Lawn Plug Aeration: When To Plug Aerate A Lawn

Lawn Plug Aeration Machine
(Image credit: Emergence-Creative)

Lawn plug aeration is a method of removing small cores of soil from the lawn to keep the lawn and grass healthy. Aeration relieves compaction in the soil, allows more oxygen to reach the roots of the grass, and improves the movement of water and nutrients through the soil. It can also prevent the buildup of thatch, or dead grass and roots, in your lawn. Most lawns can benefit from an occasional aeration.

Does My Lawn Need Plug Aeration?

Essentially, all lawns need aeration at some point. It’s a good management practice that helps maintain health and strength in grassy areas. Even if your lawn is currently healthy and lush, a regular process of aerating will help keep it that way.

The best way to aerate a lawn is to use a core aerating machine. This device uses a hollow tube to actually pull plugs of soil out of the lawn. An implement with a solid spike that punches holes in the soil is not the right tool for this job. It will simply compact the soil even more.

,You can rent a core aerator from your local garden center or hardware store, or you can hire a landscaping service to do the job for you.

When to Plug Aerate a Lawn

The best time for plug aeration depends on several factors, including the type of grass and your climate. For cool-season lawns, fall is the best time for aeration. For warm-season yards, late spring to early summer is best. In general, aeration should be done when the grass is growing vigorously. Avoid aerating during a drought or during the dormant time of year.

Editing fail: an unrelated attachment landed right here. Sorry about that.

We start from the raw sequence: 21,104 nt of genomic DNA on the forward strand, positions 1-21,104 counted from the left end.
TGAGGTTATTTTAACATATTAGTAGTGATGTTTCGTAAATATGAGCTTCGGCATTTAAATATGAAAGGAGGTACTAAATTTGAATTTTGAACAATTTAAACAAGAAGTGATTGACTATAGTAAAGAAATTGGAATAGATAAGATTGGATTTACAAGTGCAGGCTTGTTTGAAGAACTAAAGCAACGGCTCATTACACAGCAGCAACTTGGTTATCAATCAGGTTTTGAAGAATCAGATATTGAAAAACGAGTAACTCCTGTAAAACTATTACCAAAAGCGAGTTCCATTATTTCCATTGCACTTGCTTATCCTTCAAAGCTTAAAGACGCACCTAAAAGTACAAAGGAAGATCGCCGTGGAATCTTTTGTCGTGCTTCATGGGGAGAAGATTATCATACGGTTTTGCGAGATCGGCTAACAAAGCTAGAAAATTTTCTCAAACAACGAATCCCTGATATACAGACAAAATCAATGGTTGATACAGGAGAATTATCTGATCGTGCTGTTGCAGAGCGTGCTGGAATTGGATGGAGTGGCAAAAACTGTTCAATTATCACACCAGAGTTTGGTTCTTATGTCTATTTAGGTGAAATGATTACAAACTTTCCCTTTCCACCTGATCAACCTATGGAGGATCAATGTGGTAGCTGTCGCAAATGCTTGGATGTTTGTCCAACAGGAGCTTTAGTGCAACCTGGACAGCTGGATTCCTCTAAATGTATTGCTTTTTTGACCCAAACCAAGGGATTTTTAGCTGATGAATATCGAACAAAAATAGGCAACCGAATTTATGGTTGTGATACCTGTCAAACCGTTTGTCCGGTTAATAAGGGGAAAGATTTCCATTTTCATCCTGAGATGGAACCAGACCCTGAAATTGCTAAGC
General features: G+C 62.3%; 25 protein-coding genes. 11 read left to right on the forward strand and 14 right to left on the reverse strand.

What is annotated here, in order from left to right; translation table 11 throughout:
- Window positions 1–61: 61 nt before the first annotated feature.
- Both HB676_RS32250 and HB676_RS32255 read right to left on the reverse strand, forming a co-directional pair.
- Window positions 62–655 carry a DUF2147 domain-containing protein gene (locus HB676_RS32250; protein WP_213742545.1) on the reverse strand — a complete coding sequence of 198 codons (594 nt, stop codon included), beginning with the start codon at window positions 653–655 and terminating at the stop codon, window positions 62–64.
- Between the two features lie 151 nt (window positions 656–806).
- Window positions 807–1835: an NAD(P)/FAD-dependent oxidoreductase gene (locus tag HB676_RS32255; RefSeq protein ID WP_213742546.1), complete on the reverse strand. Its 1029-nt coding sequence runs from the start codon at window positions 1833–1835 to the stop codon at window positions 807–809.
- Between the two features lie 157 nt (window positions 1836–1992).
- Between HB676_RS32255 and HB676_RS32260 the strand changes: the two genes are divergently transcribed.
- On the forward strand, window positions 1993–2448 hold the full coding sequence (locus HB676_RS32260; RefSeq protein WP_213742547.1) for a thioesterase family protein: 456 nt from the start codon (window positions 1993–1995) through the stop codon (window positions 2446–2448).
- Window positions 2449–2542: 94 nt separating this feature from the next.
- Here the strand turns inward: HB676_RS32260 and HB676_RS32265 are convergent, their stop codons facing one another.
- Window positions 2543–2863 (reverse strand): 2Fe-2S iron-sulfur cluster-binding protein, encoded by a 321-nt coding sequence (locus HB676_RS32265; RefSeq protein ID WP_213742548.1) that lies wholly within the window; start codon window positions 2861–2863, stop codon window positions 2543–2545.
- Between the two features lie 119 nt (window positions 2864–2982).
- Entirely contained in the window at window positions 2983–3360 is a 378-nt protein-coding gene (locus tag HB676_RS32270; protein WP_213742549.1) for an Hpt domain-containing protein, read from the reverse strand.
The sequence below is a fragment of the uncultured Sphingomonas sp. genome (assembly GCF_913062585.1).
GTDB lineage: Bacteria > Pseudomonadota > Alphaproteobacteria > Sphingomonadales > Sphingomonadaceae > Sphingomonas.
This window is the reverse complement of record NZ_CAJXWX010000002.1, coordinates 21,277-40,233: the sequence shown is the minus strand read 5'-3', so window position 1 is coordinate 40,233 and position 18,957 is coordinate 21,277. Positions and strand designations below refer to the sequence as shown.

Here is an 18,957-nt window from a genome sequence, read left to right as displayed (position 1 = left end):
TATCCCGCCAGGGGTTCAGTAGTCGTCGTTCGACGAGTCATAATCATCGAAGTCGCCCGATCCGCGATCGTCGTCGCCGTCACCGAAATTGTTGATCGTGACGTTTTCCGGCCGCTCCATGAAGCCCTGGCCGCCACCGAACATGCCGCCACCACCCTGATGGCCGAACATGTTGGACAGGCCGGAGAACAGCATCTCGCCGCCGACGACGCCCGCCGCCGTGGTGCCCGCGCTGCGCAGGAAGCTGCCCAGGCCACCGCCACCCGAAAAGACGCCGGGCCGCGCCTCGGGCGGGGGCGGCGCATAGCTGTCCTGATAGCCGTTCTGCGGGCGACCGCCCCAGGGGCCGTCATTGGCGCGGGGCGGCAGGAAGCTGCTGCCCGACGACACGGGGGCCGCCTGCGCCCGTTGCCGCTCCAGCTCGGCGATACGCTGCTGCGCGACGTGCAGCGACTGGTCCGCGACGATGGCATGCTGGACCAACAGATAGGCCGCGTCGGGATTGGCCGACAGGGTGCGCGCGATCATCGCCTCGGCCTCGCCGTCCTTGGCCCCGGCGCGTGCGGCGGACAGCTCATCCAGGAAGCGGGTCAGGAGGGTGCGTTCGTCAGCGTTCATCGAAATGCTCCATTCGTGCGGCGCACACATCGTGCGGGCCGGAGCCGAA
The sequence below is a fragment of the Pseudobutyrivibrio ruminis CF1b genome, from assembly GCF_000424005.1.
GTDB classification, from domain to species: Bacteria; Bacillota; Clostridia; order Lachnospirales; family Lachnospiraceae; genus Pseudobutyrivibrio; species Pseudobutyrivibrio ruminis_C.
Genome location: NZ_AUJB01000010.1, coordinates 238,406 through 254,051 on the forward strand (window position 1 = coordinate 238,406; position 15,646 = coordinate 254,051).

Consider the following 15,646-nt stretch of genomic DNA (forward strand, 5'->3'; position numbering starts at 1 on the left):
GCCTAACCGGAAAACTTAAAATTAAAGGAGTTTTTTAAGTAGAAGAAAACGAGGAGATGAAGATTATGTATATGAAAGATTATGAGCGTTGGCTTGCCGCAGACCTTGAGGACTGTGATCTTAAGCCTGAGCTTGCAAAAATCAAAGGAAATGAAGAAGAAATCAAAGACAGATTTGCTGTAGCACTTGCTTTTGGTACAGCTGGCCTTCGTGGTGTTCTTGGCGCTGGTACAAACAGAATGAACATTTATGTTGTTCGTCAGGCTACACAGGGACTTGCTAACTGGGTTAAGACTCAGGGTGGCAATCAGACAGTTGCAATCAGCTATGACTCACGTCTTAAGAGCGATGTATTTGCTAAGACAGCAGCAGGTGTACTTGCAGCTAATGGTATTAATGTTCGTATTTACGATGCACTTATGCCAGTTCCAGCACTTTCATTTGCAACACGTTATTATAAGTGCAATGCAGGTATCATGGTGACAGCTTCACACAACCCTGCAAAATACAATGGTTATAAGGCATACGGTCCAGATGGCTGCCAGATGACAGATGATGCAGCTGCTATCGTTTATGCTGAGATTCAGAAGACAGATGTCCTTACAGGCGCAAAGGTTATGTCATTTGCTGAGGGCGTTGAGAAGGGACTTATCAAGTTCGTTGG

Wait to aerate until the conditions are right. In soil that is too dry, the cores won’t be able to get deep enough into the ground. If the soil is too wet, they will get plugged up. The best time for aeration is when the soil is moist but not totally wet.

If your soil is more a clay type, is compacted, and sees a lot of foot traffic, aerating once a year is important. For other lawns, aeration every two to four years is usually adequate.

Once the job is done, just leave the soil plugs in place. They will quickly break down into the soil.

Mary Ellen Ellis

Mary Ellen Ellis has been gardening for over 20 years. With degrees in Chemistry and Biology, Mary Ellen's specialties are flowers, native plants, and herbs.